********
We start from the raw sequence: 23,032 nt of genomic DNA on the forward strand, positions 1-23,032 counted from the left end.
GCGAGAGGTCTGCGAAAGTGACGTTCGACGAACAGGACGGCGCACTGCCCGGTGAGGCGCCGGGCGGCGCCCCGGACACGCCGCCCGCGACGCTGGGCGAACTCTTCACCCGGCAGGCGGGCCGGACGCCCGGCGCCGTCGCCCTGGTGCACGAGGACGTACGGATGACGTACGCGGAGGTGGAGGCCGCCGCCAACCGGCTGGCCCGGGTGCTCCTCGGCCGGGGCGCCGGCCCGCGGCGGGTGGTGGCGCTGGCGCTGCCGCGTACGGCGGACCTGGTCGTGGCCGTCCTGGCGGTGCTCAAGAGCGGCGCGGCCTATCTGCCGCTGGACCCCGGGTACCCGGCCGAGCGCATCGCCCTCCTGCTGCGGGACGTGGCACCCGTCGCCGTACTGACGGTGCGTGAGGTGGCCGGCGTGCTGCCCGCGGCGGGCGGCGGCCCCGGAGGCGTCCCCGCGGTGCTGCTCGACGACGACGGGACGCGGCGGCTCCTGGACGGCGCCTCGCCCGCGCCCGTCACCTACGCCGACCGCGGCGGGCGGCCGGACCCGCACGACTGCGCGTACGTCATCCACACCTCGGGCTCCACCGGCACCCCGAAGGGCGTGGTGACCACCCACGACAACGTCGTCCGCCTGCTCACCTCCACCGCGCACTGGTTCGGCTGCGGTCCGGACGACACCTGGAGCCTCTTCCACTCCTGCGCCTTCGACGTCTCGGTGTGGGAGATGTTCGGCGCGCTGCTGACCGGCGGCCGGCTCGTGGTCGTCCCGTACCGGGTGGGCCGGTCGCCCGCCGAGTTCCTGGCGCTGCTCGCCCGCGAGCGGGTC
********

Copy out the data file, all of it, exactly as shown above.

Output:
We start from the raw sequence: 23,032 nt of genomic DNA on the forward strand, positions 1-23,032 counted from the left end.
GCGAGAGGTCTGCGAAAGTGACGTTCGACGAACAGGACGGCGCACTGCCCGGTGAGGCGCCGGGCGGCGCCCCGGACACGCCGCCCGCGACGCTGGGCGAACTCTTCACCCGGCAGGCGGGCCGGACGCCCGGCGCCGTCGCCCTGGTGCACGAGGACGTACGGATGACGTACGCGGAGGTGGAGGCCGCCGCCAACCGGCTGGCCCGGGTGCTCCTCGGCCGGGGCGCCGGCCCGCGGCGGGTGGTGGCGCTGGCGCTGCCGCGTACGGCGGACCTGGTCGTGGCCGTCCTGGCGGTGCTCAAGAGCGGCGCGGCCTATCTGCCGCTGGACCCCGGGTACCCGGCCGAGCGCATCGCCCTCCTGCTGCGGGACGTGGCACCCGTCGCCGTACTGACGGTGCGTGAGGTGGCCGGCGTGCTGCCCGCGGCGGGCGGCGGCCCCGGAGGCGTCCCCGCGGTGCTGCTCGACGACGACGGGACGCGGCGGCTCCTGGACGGCGCCTCGCCCGCGCCCGTCACCTACGCCGACCGCGGCGGGCGGCCGGACCCGCACGACTGCGCGTACGTCATCCACACCTCGGGCTCCACCGGCACCCCGAAGGGCGTGGTGACCACCCACGACAACGTCGTCCGCCTGCTCACCTCCACCGCGCACTGGTTCGGCTGCGGTCCGGACGACACCTGGAGCCTCTTCCACTCCTGCGCCTTCGACGTCTCGGTGTGGGAGATGTTCGGCGCGCTGCTGACCGGCGGCCGGCTCGTGGTCGTCCCGTACCGGGTGGGCCGGTCGCCCGCCGAGTTCCTGGCGCTGCTCGCCCGCGAGCGGGTC